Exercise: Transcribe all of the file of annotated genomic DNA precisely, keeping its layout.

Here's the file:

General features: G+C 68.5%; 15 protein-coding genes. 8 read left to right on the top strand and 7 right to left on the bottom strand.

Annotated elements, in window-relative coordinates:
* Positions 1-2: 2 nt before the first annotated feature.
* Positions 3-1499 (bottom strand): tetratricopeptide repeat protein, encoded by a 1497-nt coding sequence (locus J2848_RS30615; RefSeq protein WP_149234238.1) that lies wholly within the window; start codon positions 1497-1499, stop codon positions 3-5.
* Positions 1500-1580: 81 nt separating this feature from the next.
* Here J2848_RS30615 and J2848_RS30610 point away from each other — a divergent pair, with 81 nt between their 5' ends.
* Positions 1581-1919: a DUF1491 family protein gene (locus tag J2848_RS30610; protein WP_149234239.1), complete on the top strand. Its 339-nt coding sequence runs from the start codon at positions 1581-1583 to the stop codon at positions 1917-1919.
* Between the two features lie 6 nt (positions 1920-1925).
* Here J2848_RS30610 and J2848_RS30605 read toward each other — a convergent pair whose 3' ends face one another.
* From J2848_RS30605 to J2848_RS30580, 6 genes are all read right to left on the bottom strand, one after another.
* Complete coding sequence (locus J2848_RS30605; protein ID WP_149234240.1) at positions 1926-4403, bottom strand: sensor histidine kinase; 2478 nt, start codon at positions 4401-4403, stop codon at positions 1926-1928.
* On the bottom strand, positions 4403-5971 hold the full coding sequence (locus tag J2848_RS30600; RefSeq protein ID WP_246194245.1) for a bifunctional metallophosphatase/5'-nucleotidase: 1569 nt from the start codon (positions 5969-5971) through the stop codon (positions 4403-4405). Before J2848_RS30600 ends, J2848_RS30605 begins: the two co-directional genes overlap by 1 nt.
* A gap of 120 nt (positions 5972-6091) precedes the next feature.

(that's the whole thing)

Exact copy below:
General features: G+C 68.5%; 15 protein-coding genes. 8 read left to right on the top strand and 7 right to left on the bottom strand.

Annotated elements, in window-relative coordinates:
* Positions 1-2: 2 nt before the first annotated feature.
* Positions 3-1499 (bottom strand): tetratricopeptide repeat protein, encoded by a 1497-nt coding sequence (locus J2848_RS30615; RefSeq protein WP_149234238.1) that lies wholly within the window; start codon positions 1497-1499, stop codon positions 3-5.
* Positions 1500-1580: 81 nt separating this feature from the next.
* Here J2848_RS30615 and J2848_RS30610 point away from each other — a divergent pair, with 81 nt between their 5' ends.
* Positions 1581-1919: a DUF1491 family protein gene (locus tag J2848_RS30610; protein WP_149234239.1), complete on the top strand. Its 339-nt coding sequence runs from the start codon at positions 1581-1583 to the stop codon at positions 1917-1919.
* Between the two features lie 6 nt (positions 1920-1925).
* Here J2848_RS30610 and J2848_RS30605 read toward each other — a convergent pair whose 3' ends face one another.
* From J2848_RS30605 to J2848_RS30580, 6 genes are all read right to left on the bottom strand, one after another.
* Complete coding sequence (locus J2848_RS30605; protein ID WP_149234240.1) at positions 1926-4403, bottom strand: sensor histidine kinase; 2478 nt, start codon at positions 4401-4403, stop codon at positions 1926-1928.
* On the bottom strand, positions 4403-5971 hold the full coding sequence (locus tag J2848_RS30600; RefSeq protein ID WP_246194245.1) for a bifunctional metallophosphatase/5'-nucleotidase: 1569 nt from the start codon (positions 5969-5971) through the stop codon (positions 4403-4405). Before J2848_RS30600 ends, J2848_RS30605 begins: the two co-directional genes overlap by 1 nt.
* A gap of 120 nt (positions 5972-6091) precedes the next feature.